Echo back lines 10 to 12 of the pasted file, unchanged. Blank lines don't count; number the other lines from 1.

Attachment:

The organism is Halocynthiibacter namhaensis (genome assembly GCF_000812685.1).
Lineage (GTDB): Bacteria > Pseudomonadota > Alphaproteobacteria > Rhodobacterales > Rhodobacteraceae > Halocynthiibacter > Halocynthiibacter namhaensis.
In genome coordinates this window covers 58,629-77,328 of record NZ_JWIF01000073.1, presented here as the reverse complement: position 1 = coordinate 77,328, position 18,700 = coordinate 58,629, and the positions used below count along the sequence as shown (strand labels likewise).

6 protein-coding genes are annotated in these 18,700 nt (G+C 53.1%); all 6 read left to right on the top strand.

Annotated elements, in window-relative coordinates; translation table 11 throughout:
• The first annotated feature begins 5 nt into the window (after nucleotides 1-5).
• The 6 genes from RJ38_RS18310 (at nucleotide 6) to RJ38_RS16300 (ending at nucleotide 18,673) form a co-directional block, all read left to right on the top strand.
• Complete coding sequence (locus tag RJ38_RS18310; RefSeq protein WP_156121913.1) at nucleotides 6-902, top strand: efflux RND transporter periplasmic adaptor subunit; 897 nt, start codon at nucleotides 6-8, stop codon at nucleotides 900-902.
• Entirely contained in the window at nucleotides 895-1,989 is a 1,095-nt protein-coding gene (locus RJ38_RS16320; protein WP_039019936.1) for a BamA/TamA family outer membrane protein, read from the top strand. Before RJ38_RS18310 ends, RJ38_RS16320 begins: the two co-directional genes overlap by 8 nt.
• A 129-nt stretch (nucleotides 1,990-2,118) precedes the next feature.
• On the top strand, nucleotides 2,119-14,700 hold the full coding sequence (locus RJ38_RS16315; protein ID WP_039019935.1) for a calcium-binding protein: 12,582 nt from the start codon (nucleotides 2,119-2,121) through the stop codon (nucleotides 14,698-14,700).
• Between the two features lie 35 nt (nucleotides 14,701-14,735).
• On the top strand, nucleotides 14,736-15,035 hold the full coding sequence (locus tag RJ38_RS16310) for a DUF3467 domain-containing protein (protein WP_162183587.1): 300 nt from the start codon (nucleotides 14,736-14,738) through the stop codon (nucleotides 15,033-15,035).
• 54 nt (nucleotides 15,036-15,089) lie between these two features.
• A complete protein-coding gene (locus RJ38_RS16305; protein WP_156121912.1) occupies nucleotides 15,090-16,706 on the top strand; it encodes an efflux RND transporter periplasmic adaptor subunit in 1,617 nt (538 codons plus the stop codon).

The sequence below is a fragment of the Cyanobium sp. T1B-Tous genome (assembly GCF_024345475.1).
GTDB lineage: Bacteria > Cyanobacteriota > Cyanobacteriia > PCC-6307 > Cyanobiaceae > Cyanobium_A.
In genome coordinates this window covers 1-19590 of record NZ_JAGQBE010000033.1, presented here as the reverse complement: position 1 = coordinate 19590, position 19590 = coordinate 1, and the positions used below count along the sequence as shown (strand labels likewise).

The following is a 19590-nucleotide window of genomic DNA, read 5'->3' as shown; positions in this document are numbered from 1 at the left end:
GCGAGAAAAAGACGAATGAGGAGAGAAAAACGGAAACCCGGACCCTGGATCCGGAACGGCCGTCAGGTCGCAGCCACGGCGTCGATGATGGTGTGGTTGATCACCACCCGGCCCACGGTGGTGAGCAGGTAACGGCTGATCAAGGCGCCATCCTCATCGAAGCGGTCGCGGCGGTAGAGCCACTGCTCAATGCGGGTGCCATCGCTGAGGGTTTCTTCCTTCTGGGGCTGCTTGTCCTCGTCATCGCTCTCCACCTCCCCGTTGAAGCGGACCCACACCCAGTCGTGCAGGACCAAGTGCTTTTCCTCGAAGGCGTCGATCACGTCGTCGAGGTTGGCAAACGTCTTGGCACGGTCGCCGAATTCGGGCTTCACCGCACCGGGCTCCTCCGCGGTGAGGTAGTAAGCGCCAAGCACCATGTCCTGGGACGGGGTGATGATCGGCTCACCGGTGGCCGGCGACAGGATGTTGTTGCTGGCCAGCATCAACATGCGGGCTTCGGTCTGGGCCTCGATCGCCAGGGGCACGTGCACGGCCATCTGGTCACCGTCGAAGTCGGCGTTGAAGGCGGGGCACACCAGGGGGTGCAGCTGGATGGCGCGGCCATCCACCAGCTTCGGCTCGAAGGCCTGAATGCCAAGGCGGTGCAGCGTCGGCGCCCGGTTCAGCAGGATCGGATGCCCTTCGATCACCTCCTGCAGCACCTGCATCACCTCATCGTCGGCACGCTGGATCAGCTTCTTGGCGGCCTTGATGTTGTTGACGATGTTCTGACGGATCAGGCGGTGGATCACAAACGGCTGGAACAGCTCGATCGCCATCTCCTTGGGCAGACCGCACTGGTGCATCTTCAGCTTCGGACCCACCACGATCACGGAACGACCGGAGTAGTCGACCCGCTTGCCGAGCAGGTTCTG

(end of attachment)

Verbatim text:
• A 129-nt stretch (nucleotides 1,990-2,118) precedes the next feature.
• On the top strand, nucleotides 2,119-14,700 hold the full coding sequence (locus RJ38_RS16315; protein ID WP_039019935.1) for a calcium-binding protein: 12,582 nt from the start codon (nucleotides 2,119-2,121) through the stop codon (nucleotides 14,698-14,700).
• Between the two features lie 35 nt (nucleotides 14,701-14,735).